NEW YORK ( TheStreet) - HSBC's ( HBC) plans to unload its U.S. consumer and credit card business too little, too late and gives its more aggressive competitors a head start towards decent profitability, according to one industry analyst.

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"HSBC management has set the bar very low for its own performance benchmark. To justify the current stock price, they must significantly outperform these goals," said Miller Tabak + Co. analyst Thomas Mitchell in a note. "These do not look like tremendously ambitious goals."

The bank announced Wednesday that it plans to review it credit-card business and possibly sell parts of its retail business in the Americas in an effort to cut $3.5 billion in three years. The announcement comes as the bank is preparing to meet Basel III capital requirements and announced that its first quarter revenues were slightly off at $17.6 billion.

HSBC CEO Stuart Gulliver told analysts that the sale of the U.S. credit card business and retail branches could generate $25 billion. Analysts had said that U.S. deposits were strong during the first quarter, up at $47 billion at $1.3 trillion. .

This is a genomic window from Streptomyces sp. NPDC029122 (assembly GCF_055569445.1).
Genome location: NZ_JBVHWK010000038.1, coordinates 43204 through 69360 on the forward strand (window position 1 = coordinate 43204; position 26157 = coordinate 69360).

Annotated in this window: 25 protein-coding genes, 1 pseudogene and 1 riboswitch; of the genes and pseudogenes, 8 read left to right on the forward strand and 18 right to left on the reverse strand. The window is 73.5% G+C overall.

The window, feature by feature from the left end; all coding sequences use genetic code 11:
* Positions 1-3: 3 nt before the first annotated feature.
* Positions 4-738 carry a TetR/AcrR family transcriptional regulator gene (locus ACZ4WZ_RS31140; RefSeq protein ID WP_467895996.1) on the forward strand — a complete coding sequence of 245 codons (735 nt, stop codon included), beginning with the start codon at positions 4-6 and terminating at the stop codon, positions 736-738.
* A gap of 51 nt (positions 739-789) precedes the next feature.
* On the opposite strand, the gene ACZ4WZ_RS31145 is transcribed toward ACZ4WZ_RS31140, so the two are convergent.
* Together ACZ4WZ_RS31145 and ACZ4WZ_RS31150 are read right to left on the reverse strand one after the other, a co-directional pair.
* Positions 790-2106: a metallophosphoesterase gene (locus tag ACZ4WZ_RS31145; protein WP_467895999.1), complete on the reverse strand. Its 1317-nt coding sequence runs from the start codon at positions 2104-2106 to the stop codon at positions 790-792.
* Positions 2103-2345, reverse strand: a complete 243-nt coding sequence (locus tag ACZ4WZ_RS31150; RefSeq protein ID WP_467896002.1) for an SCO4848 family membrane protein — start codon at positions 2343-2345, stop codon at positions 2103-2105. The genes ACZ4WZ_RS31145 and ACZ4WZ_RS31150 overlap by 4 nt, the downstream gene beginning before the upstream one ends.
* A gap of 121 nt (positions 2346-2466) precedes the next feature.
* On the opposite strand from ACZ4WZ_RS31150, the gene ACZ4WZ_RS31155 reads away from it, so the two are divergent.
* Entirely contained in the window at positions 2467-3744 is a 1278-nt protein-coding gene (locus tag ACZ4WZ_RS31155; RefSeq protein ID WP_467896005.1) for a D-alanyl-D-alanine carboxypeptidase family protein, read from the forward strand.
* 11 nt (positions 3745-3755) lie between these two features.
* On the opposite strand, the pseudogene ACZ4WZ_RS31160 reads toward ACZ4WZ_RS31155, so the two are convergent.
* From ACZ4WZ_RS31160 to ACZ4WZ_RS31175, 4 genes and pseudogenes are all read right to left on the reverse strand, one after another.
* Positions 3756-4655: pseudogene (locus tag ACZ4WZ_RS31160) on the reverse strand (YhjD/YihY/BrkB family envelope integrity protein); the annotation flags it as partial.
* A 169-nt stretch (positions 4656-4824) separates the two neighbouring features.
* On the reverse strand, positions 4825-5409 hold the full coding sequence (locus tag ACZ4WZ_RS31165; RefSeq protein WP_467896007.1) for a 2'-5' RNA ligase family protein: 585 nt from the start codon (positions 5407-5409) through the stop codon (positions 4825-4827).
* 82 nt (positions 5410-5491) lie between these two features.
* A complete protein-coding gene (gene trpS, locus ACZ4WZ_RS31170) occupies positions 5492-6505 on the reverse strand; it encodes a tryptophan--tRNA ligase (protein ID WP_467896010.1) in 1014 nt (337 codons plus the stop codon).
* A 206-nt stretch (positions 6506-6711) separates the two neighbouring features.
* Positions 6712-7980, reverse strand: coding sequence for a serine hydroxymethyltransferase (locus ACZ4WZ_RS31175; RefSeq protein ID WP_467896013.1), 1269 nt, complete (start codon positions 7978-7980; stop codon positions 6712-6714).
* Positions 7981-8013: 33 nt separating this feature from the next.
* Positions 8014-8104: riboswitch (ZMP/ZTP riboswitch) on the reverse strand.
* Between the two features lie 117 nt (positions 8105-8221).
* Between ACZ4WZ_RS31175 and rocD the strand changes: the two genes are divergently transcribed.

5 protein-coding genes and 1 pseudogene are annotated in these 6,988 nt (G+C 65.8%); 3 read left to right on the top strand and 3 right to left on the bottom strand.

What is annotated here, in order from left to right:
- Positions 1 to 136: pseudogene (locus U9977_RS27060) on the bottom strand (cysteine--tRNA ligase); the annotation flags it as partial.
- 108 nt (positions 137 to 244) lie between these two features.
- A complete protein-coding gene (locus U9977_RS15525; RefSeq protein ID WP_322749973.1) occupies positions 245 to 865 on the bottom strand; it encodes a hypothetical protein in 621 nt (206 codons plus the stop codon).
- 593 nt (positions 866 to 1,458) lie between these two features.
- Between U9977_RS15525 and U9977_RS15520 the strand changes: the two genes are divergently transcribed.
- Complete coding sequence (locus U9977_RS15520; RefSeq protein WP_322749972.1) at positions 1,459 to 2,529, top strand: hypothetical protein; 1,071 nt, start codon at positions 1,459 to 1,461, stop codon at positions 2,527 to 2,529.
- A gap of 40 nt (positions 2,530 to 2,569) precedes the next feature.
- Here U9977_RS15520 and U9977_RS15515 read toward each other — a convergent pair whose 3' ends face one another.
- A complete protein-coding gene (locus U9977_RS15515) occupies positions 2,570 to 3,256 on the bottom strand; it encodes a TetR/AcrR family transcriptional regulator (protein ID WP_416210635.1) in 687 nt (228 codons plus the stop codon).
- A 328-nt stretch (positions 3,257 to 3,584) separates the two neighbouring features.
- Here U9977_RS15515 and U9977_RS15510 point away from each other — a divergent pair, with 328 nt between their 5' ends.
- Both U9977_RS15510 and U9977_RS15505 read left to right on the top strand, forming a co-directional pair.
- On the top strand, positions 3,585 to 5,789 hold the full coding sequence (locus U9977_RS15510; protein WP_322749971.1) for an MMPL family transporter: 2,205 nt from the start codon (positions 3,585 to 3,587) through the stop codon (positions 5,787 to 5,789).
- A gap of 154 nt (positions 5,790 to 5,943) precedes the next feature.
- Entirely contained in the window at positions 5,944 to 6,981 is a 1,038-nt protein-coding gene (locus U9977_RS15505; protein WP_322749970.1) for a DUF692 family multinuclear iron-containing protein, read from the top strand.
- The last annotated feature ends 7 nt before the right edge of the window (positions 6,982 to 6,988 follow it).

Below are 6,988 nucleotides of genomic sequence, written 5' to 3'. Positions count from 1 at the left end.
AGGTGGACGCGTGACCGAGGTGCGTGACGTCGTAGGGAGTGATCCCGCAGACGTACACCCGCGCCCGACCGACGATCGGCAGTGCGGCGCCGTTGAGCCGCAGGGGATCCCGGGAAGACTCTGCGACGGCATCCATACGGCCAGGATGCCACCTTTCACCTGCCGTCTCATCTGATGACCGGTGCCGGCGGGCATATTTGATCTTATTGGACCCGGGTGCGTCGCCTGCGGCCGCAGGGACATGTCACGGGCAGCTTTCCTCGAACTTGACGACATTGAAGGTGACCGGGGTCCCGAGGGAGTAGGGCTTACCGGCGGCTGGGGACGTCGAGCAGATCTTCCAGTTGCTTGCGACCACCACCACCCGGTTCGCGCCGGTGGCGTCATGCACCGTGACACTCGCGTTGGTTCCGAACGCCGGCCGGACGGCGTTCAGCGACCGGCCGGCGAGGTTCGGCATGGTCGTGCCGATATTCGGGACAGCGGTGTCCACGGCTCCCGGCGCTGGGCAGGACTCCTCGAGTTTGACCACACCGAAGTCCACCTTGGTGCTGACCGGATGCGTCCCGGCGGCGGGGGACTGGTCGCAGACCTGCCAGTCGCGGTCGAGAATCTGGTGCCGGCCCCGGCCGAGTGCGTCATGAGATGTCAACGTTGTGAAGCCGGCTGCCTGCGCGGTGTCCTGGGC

Mitchell argues that HSBC should have disposed of under-earning divisions a long time ago and that the bank's expense ratio "has been quite bloated in recent months." He added that, given HSBCs plans, the implied earnings per American Depositary Receipt between $5.20 and $6.50 by 2013 are "hardly an impressive target for a bank that earned $8.20 in 2007."

Many of HSBC's European competitors, including Barclays ( BCS) and Lloyds ( LYG), are divesting businesses with low returns in order to raise more capital and are much farther along.

HSBC has its defenders, including UBS analyst Alastair Ryan.

"In our view this is the best-funded major international bank and becoming more so even with its foot hard down in Asia and LatAm," Ryan said in a note released prior to the earnings report. Separately, Citigroup analyst Ronit Ghose said the bank should have $3 billion in cost savings improving its cost/income ratio from 55% in 2010 to 48-52% by 2013.

HSBC shares were trading down $1.07 at $52.61 in midday trading.

--Written by Maria Woehr in New York.

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